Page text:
Animating Text in 3ds Max - Audio Animation Controller
In this tutorial, leverage the Audio Animation Controller to animate text to simulate musical instruments playing a jazz piece. First you create text and modify its shape to look like particular musical instruments, and then you apply audio files to control the animation of the text to stretch or bend based on parameters you specify. In this part 1 movie, you set the scene before you start modeling and animating text.
- Recorded in: 3ds Max 2012
- This tutorial is intended for use with 3ds Max version 2012 or higher.
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In this movie, you prepare the scene to animate text objects using the Audio Animation Controller.
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The idea is to animate text/instruments without keyframing them,
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by making them respond to audio files, controlling behaviors such as Stretch and Bend.
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In order for this to work, you need separate audio tracks for each instrument,
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in this case, a trumpet track, a bass track, and also separate tracks for the low and high congas.
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Each of these individual tracks is to be used to deform a line of text, but the overall mix is what you hear in the final animation.
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The difficulty here lies in creating such audio files.
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In this particular example, the 30-second music piece you'll be using was generated by a computer, using a MIDI setup.
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MIDI stands for Musical Instrument Digital Interface.
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It enables you to hook up digital musical instruments to a computer and lets you save various instrument sounds on separate tracks.
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However, 3ds Max is not compatible with midi files as they are saved from a MIDI setup in .MID format.
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You still need to save the multiple tracks into individual .WAV files.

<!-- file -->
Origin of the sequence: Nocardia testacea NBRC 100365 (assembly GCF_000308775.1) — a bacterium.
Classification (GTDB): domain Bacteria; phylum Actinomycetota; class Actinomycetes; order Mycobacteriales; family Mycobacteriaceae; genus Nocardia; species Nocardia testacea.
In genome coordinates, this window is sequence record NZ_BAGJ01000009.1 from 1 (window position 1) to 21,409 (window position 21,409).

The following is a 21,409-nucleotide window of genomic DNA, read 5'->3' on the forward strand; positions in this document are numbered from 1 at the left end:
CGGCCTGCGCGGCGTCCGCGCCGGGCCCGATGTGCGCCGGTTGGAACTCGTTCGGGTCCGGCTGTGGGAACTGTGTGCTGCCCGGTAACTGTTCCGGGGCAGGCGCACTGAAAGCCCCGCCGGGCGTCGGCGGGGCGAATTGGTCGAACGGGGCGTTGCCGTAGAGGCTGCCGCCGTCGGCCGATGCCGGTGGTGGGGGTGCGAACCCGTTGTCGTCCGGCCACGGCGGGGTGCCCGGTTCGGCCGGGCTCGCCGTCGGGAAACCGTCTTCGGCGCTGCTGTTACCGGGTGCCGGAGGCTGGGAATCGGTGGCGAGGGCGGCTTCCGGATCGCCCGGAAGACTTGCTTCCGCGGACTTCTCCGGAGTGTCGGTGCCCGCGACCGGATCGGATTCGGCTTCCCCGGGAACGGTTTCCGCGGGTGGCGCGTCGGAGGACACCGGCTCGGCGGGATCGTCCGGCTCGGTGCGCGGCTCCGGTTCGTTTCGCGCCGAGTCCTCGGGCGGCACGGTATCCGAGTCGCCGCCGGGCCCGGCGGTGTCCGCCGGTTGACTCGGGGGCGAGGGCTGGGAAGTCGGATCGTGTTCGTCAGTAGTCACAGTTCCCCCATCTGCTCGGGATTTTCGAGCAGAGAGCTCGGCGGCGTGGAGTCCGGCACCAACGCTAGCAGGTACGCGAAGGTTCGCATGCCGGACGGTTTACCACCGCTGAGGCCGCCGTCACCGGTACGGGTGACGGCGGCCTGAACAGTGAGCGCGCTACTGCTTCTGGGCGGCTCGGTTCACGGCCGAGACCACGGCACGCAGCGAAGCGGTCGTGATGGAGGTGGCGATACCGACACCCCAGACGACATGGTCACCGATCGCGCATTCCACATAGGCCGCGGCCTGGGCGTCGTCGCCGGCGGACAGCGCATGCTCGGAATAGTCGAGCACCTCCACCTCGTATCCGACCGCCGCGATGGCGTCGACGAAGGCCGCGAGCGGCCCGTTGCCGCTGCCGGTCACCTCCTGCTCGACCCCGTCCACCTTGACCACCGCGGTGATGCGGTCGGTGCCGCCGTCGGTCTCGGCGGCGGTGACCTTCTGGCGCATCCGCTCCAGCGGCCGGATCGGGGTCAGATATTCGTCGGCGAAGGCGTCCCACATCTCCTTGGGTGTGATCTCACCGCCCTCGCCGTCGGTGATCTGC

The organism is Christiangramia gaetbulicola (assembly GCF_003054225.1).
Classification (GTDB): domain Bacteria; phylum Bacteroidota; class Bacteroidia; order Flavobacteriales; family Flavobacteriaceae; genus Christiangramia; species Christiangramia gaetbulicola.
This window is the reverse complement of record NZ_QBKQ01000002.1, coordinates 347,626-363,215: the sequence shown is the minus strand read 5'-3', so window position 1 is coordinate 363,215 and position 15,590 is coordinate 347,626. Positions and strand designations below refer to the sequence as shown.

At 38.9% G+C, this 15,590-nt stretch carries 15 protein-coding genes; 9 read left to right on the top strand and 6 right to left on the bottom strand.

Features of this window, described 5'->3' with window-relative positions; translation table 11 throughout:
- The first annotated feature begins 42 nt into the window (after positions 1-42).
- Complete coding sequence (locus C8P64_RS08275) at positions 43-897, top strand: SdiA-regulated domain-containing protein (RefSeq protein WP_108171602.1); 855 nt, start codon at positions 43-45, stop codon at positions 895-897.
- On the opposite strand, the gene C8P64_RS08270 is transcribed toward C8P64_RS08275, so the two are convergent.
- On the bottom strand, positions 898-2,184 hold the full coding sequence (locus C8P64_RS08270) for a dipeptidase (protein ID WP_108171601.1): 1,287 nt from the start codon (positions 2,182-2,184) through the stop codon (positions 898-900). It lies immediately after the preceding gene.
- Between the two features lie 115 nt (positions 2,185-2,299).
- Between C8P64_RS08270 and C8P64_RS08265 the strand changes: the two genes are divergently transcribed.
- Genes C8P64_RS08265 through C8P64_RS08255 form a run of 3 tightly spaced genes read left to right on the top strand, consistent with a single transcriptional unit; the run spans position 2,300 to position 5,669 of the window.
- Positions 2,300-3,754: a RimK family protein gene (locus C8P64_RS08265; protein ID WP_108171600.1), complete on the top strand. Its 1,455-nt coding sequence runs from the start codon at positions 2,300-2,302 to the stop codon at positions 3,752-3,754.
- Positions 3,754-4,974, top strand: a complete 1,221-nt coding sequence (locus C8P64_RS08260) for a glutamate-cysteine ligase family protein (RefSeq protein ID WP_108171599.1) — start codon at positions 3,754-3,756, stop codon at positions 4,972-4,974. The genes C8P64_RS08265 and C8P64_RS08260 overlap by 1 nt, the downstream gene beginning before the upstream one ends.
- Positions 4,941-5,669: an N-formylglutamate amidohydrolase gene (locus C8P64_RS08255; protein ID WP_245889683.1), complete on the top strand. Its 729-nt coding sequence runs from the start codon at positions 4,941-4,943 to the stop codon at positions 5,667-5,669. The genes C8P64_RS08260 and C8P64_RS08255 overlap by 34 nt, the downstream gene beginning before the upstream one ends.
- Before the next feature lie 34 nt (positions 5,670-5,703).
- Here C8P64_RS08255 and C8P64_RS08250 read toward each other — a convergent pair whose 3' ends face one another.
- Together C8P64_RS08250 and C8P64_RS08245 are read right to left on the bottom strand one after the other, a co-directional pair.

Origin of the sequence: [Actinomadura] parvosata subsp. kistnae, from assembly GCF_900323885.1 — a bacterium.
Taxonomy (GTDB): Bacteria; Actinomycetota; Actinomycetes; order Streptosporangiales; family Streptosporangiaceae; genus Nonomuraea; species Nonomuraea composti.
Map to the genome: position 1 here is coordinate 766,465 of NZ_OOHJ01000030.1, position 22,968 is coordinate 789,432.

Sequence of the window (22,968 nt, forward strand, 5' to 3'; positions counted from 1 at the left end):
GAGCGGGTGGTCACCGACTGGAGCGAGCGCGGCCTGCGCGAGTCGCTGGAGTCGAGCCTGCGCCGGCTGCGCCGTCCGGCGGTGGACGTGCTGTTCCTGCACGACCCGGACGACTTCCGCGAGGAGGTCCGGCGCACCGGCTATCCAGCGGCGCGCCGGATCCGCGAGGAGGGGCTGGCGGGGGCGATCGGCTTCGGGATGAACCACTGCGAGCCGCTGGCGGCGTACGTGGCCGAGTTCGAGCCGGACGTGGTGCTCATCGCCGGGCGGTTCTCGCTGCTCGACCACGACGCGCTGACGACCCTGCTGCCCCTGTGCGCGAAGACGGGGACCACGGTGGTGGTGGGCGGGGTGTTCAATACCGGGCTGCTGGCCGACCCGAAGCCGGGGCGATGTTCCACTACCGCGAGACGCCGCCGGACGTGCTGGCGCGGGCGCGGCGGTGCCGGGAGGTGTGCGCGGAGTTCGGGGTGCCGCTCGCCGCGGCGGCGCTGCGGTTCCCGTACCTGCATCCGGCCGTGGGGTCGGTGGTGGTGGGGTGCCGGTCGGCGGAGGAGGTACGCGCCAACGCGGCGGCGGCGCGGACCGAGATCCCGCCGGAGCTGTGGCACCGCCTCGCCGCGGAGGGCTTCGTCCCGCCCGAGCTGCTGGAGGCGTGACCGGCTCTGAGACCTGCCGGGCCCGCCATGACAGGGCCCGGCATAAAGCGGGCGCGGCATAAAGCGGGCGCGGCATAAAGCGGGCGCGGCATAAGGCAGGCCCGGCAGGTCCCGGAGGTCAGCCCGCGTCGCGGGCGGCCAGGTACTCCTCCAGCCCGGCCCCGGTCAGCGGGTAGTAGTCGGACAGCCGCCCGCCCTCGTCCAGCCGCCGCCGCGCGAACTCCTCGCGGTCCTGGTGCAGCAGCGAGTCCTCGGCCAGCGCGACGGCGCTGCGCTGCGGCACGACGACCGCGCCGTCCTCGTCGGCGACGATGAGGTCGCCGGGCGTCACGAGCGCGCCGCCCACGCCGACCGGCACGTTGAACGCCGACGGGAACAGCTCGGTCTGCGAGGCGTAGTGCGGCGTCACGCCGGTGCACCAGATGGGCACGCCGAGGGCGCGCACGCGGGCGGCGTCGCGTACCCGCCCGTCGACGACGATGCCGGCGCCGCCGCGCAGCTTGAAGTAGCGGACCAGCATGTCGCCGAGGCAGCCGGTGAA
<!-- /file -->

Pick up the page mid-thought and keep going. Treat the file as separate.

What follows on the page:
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This is how the .WAV files look in this particular instance, displayed in a freeware audio editor named Audacity.
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The .WAV files have been saved in mono to help with file size. You usually get better quality with stereo tracks.
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Notice how the mix of all instruments is pretty heavy with data, as instruments are playing simultaneously.
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Individually though, it's a different story.
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Notice how the conga sounds are sharper, more defined and intermittent.
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These will be easy to work with.
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The trumpet and the bass tracks are more continuous as these instruments "trail"or sustain their notes a little longer.
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The notes are typically sustained longer and sort of decay before they die off.
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Before creating the text simulating the musical instruments, remember that the music piece is about 30 seconds long.
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That's about 1000 frames based on a 30fps NTSC signal.
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So the first order of business is to start a new scene, and set the animation length to 1000 frames.
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Next you will assign the mix-down to play with the animation.
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From the Graph Editors menu, choose New Track View.
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Select the Sound track, and then right-click it and choose Properties.
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In the dialog that appears, click Add and then browse and select the all_instrumets.wav file you downloaded for this tutorial.
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Click the Close button in the bottom right corner to close the dialog.
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Close the Track View window as well.
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Playback the animation. Although the scene is empty at this time, you should be able to hear the music playing in the background.
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Go to the Slate material Editor and drag into it the four bitmaps needed for this tutorial
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These include the .jpg files named bass, conga, lakerefgold and jazz-bck.
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You will be creating materials based on these bitmaps later.
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Finally, set the rendering output to HDTV, in 960x540 resolution.
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For good measure, turn on the Show Safe Frames option in the Perspective view
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In the next movie, you start creating text and shape it to simulate the various musical instruments.